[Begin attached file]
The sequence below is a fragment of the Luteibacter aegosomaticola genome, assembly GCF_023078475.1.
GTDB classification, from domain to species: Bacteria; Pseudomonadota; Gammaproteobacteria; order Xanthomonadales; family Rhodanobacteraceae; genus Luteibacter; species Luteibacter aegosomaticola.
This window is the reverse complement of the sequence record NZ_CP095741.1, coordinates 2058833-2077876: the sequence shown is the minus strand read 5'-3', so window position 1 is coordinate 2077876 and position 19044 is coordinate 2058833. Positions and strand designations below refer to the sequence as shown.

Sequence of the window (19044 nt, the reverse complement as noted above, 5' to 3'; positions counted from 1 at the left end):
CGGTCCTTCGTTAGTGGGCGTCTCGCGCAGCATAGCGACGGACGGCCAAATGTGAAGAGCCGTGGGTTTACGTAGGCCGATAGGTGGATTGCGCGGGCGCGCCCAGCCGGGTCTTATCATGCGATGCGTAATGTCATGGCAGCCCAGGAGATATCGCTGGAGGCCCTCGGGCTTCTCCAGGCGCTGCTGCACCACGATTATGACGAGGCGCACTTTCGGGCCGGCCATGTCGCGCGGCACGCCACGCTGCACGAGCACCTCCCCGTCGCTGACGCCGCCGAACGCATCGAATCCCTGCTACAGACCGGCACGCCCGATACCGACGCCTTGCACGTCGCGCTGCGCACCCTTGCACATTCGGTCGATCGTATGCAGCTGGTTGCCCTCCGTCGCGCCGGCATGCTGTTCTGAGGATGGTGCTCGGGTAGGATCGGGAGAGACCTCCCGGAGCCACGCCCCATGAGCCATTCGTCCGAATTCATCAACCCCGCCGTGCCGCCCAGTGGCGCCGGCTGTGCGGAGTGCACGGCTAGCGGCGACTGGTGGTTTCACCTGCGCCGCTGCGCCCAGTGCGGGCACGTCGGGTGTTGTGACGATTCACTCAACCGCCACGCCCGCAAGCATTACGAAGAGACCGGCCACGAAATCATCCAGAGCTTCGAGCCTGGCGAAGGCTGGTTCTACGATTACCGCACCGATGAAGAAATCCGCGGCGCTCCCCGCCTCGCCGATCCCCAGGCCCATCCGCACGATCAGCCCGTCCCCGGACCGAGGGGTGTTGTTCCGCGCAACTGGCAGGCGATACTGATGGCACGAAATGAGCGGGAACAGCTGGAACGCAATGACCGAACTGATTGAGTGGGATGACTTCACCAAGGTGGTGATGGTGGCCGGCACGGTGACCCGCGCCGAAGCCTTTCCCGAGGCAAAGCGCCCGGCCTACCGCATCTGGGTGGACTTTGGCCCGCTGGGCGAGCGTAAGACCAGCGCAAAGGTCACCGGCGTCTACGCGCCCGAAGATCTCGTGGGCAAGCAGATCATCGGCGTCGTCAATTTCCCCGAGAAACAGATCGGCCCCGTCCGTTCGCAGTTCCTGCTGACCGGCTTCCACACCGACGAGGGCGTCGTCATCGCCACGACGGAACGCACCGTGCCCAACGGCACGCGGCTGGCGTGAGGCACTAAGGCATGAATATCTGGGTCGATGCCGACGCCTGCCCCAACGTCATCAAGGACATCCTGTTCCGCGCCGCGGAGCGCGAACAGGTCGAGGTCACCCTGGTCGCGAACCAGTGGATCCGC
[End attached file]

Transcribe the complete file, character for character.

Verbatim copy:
The sequence below is a fragment of the Luteibacter aegosomaticola genome, assembly GCF_023078475.1.
GTDB classification, from domain to species: Bacteria; Pseudomonadota; Gammaproteobacteria; order Xanthomonadales; family Rhodanobacteraceae; genus Luteibacter; species Luteibacter aegosomaticola.
This window is the reverse complement of the sequence record NZ_CP095741.1, coordinates 2058833-2077876: the sequence shown is the minus strand read 5'-3', so window position 1 is coordinate 2077876 and position 19044 is coordinate 2058833. Positions and strand designations below refer to the sequence as shown.

Sequence of the window (19044 nt, the reverse complement as noted above, 5' to 3'; positions counted from 1 at the left end):
CGGTCCTTCGTTAGTGGGCGTCTCGCGCAGCATAGCGACGGACGGCCAAATGTGAAGAGCCGTGGGTTTACGTAGGCCGATAGGTGGATTGCGCGGGCGCGCCCAGCCGGGTCTTATCATGCGATGCGTAATGTCATGGCAGCCCAGGAGATATCGCTGGAGGCCCTCGGGCTTCTCCAGGCGCTGCTGCACCACGATTATGACGAGGCGCACTTTCGGGCCGGCCATGTCGCGCGGCACGCCACGCTGCACGAGCACCTCCCCGTCGCTGACGCCGCCGAACGCATCGAATCCCTGCTACAGACCGGCACGCCCGATACCGACGCCTTGCACGTCGCGCTGCGCACCCTTGCACATTCGGTCGATCGTATGCAGCTGGTTGCCCTCCGTCGCGCCGGCATGCTGTTCTGAGGATGGTGCTCGGGTAGGATCGGGAGAGACCTCCCGGAGCCACGCCCCATGAGCCATTCGTCCGAATTCATCAACCCCGCCGTGCCGCCCAGTGGCGCCGGCTGTGCGGAGTGCACGGCTAGCGGCGACTGGTGGTTTCACCTGCGCCGCTGCGCCCAGTGCGGGCACGTCGGGTGTTGTGACGATTCACTCAACCGCCACGCCCGCAAGCATTACGAAGAGACCGGCCACGAAATCATCCAGAGCTTCGAGCCTGGCGAAGGCTGGTTCTACGATTACCGCACCGATGAAGAAATCCGCGGCGCTCCCCGCCTCGCCGATCCCCAGGCCCATCCGCACGATCAGCCCGTCCCCGGACCGAGGGGTGTTGTTCCGCGCAACTGGCAGGCGATACTGATGGCACGAAATGAGCGGGAACAGCTGGAACGCAATGACCGAACTGATTGAGTGGGATGACTTCACCAAGGTGGTGATGGTGGCCGGCACGGTGACCCGCGCCGAAGCCTTTCCCGAGGCAAAGCGCCCGGCCTACCGCATCTGGGTGGACTTTGGCCCGCTGGGCGAGCGTAAGACCAGCGCAAAGGTCACCGGCGTCTACGCGCCCGAAGATCTCGTGGGCAAGCAGATCATCGGCGTCGTCAATTTCCCCGAGAAACAGATCGGCCCCGTCCGTTCGCAGTTCCTGCTGACCGGCTTCCACACCGACGAGGGCGTCGTCATCGCCACGACGGAACGCACCGTGCCCAACGGCACGCGGCTGGCGTGAGGCACTAAGGCATGAATATCTGGGTCGATGCCGACGCCTGCCCCAACGTCATCAAGGACATCCTGTTCCGCGCCGCGGAGCGCGAACAGGTCGAGGTCACCCTGGTCGCGAACCAGTGGATCCGC